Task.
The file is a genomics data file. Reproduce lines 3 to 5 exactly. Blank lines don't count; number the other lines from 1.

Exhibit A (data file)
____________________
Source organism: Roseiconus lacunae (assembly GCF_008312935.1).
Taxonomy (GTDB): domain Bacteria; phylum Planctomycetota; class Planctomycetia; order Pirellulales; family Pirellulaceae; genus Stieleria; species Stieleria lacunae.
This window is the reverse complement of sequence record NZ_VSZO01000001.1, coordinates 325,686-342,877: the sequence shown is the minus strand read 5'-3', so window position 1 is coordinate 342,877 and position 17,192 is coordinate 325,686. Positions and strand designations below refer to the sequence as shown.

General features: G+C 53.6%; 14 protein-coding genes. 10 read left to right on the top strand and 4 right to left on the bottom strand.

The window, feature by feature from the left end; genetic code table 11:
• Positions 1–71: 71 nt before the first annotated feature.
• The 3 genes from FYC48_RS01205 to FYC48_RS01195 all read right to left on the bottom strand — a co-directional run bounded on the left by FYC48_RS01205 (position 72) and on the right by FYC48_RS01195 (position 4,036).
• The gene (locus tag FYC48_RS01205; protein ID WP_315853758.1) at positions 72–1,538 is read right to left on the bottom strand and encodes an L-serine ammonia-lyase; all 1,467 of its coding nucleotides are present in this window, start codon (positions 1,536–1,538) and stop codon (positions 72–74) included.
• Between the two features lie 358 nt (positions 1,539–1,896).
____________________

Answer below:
This window is the reverse complement of sequence record NZ_VSZO01000001.1, coordinates 325,686-342,877: the sequence shown is the minus strand read 5'-3', so window position 1 is coordinate 342,877 and position 17,192 is coordinate 325,686. Positions and strand designations below refer to the sequence as shown.

General features: G+C 53.6%; 14 protein-coding genes. 10 read left to right on the top strand and 4 right to left on the bottom strand.

The window, feature by feature from the left end; genetic code table 11: